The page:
While the above may have been enough to make him an unpopular King at the time, what put the nail in the coffin for King Ludwig in my opinion was that he preferred peace over war.  This combined with the rest made those with other political motives in Bavaria (i.e. his family) unhappy and something had to be done to get him out of the way so they could pursue their wars in their quest for power.

It was true that the King had several castle constructions occurring at the same time and that he was in great debt because of them (no bank would loan him money at one point) and this was the angle that allowed his family to have him declared insane.  They convinced a doctor, who had never seen, spoken to nor treated the King to declare him insane based on him constructing several castles at once and bringing on debt.  Once the declaration of his insanity was made, the man hunt was on to capture the King and put him in an institution.

He was eventually caught at his Neuschwanstein Castle, betrayed by those he trusted most, and was sent to an asylum.  The doctor who had declared him insane (without having previously met him) oversaw his treatment at the asylum.  One day the two men went for a walk on the grounds of the asylum.  The doctor waved away the staff, who usually would accompany in case of an attempted escape, and walked with the King to Starnberger Lake.  When they didn’t return to the hospital when expected, a search party was dispatched and the bodies of the doctor and King Ludwig II were found drowned in the Lake.  The King, it was noted was a good swimmer, and what actually happened in that Lake that led to his death, well no one will ever know.  What we do know however is once King Ludwig II was declared dead, the family stopped construction on the Neuschwanstein Castle and immediately opened it as a tourist attraction to “pay off it’s debts”… Sounds rather fishy to me.

I do have to write one last little note here… On the tour a gentlemen from the States (I should have gotten his name so I could give him proper credit) made a very interesting and rather smart comparison between King Ludwig II and Michael Jackson.  It went as such:

KL.II- King of Bavaria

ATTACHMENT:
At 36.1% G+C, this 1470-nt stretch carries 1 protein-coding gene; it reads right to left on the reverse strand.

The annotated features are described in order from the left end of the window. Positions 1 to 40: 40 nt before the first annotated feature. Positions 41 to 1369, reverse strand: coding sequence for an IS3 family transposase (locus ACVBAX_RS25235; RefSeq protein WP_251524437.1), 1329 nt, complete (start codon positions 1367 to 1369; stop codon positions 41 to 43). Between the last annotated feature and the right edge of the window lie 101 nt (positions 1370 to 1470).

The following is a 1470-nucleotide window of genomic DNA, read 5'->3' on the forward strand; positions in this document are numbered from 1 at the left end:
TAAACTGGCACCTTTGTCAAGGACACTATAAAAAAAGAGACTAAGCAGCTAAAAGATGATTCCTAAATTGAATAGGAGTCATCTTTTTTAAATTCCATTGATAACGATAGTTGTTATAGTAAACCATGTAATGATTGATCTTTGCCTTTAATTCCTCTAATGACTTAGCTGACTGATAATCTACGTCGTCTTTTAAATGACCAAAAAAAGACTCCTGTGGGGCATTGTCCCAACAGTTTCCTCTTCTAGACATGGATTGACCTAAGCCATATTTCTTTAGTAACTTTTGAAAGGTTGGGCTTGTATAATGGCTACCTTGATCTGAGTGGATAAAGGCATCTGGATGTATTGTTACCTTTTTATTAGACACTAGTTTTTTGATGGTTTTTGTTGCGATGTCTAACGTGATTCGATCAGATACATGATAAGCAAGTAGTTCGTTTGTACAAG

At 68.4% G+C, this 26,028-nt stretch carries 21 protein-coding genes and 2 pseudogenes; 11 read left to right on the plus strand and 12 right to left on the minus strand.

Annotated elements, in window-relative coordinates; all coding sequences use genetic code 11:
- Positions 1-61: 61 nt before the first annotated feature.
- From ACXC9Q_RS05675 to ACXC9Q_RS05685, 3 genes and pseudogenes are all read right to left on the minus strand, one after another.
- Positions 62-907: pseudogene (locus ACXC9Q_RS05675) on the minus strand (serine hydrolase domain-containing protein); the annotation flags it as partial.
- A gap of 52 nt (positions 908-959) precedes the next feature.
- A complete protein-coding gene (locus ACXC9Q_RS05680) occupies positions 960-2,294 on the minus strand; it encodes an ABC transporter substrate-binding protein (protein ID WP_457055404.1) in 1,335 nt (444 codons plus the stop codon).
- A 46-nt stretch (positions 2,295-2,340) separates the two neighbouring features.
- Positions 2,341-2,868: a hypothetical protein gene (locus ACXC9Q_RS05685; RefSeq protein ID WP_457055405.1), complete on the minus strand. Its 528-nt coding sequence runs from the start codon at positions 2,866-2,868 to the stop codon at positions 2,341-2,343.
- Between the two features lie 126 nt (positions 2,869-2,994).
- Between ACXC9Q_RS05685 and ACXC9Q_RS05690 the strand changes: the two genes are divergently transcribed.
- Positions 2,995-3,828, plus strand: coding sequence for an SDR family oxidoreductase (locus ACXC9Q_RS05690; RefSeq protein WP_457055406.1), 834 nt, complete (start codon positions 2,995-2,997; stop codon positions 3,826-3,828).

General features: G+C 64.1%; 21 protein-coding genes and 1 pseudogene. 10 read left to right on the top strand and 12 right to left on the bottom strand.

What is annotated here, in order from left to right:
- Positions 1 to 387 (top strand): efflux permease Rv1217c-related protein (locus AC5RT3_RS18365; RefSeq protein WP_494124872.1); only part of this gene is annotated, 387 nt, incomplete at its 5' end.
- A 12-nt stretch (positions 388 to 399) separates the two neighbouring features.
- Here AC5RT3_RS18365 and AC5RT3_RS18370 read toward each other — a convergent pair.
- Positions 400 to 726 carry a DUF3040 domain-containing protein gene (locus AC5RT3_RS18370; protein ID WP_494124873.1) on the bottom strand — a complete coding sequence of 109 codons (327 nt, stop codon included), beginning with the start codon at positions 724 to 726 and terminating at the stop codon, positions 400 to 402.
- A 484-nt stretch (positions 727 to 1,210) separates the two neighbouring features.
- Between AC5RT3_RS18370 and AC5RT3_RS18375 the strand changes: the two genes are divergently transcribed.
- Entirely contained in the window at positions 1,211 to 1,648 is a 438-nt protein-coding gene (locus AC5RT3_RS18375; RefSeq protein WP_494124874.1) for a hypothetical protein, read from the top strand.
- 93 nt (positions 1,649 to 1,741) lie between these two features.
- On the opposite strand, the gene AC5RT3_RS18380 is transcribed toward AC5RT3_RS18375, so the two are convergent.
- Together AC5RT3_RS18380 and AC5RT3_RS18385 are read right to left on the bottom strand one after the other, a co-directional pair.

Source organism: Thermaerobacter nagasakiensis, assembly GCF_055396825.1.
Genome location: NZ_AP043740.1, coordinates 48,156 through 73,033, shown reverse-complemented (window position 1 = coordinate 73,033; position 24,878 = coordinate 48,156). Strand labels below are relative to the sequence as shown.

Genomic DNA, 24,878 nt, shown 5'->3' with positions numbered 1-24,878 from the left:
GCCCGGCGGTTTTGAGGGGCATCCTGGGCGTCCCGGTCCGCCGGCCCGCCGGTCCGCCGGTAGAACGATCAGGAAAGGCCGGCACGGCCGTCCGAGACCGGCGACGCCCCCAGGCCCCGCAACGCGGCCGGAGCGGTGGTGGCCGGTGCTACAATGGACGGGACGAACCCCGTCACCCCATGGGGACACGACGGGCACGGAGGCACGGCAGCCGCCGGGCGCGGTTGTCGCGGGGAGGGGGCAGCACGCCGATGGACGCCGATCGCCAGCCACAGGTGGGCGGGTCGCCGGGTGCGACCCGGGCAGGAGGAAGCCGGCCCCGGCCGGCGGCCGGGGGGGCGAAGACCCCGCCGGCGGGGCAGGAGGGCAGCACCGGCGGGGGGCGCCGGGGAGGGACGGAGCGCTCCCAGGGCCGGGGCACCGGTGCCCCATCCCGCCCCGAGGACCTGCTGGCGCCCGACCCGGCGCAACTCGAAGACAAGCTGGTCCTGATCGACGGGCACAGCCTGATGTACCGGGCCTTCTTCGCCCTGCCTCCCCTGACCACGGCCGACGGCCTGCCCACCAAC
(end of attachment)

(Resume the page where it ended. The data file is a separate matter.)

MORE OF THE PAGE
MJ- King of Pop
KL.II- built the fairy tale Neuschwanstein Castle
MJ- built the fairy tale home “Neverland”
KL.II & MJ- sexuality questionable
KL.II- unpopular controversial political opinions
MJ- controversial in music and life
KL.II- declared insane by his family
MJ- made insane by his family and all but abandoned by them
KL.II & MJ- died under suspicious circumstances in the presence of a doctor
KL.II & MJ- both families monetarily benefited as a result of their death

Gotta admit, it is an odd but very interesting connection!!

On to Scots in Italy??

Back to Europe

Füssen

Getting to Füssen was seriously a bit of a battle and a lesson in patience!  It is a teeny town located in the South of Germany very near the Austrian border.  I was able to book a train ticket from Heidelberg to Pfronten-Weissbach, and from there a bus to Füssen via my favorite travel site (rome2rio.com).  In total, there were 4 connections with about 5 minutes between each connection… Perhaps I should have looked into longer connection breaks between each stop, but thinking that Germans are known for their precision and timeliness, I figured 5 minutes would be no problem at all!

I was wrong.  The train from Heidelberg left on time, but when I got to Stuttgart there was a delay of 15 minutes.  Which in turn threw off my connection in Ulm… And my connection in Kempten, which made me miss the bus in Pfronten-Weissbach… Instead of arriving for the bus at 3:15 I had arrived a bit after 6.  I must say that the train from Kempten to Pfronten-Weissbach was the cutest thing I’d seen!  It only had 2 little caboose (cabooses??) and was like a commuter train for the little town in the area.  Just adorable!

The cute train to Pfronten-Weissbach dropped me and a few others off at a little bench on the side of the road.  Great, now what??  Thankfully, as mentioned a few other people had also gotten off at the stop so I was able to ask where the bus stop was.  I was shown by a very nice lady and I made my way to wait.  It was just around the corner and according to the sign I had missed the last bus by 5 minutes or so and the next one wouldn’t be coming around for another hour!  Hmmmm…. what to do….

As miracles would have it, there was a bar just across the street:)  I wasn’t about to stand out in the cold for an hour, no sir!  Plus, I had had just about enough of the “hurry up and wait” game that I had been playing all day since leaving Heidelberg!  It was time for a little unwinding with a beer.  I went across the street and walked in to find a teeny bar with the bartender and an obvious local who kept trying to speak with me, yet I kept having to shrug my shoulders and shake my head to signal that I didn’t have a clue what he was saying!